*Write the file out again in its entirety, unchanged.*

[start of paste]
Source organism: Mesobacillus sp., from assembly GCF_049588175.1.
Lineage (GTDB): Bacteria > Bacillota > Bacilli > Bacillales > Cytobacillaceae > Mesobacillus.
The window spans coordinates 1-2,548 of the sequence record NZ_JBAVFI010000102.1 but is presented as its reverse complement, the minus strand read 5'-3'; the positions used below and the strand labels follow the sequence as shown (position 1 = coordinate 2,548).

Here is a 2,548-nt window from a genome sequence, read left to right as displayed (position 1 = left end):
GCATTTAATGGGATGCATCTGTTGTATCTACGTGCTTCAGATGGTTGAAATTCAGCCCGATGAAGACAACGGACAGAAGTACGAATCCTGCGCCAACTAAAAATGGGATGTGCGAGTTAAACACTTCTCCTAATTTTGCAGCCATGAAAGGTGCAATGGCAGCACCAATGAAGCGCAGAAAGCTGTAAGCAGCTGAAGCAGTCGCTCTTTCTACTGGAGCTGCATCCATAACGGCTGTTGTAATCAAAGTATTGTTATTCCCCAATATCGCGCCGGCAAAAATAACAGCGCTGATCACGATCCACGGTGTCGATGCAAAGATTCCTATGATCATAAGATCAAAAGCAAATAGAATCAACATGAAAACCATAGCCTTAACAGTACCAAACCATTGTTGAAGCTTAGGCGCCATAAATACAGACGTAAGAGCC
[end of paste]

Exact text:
Source organism: Mesobacillus sp., from assembly GCF_049588175.1.
Lineage (GTDB): Bacteria > Bacillota > Bacilli > Bacillales > Cytobacillaceae > Mesobacillus.
The window spans coordinates 1-2,548 of the sequence record NZ_JBAVFI010000102.1 but is presented as its reverse complement, the minus strand read 5'-3'; the positions used below and the strand labels follow the sequence as shown (position 1 = coordinate 2,548).

Here is a 2,548-nt window from a genome sequence, read left to right as displayed (position 1 = left end):
GCATTTAATGGGATGCATCTGTTGTATCTACGTGCTTCAGATGGTTGAAATTCAGCCCGATGAAGACAACGGACAGAAGTACGAATCCTGCGCCAACTAAAAATGGGATGTGCGAGTTAAACACTTCTCCTAATTTTGCAGCCATGAAAGGTGCAATGGCAGCACCAATGAAGCGCAGAAAGCTGTAAGCAGCTGAAGCAGTCGCTCTTTCTACTGGAGCTGCATCCATAACGGCTGTTGTAATCAAAGTATTGTTATTCCCCAATATCGCGCCGGCAAAAATAACAGCGCTGATCACGATCCACGGTGTCGATGCAAAGATTCCTATGATCATAAGATCAAAAGCAAATAGAATCAACATGAAAACCATAGCCTTAACAGTACCAAACCATTGTTGAAGCTTAGGCGCCATAAATACAGACGTAAGAGCC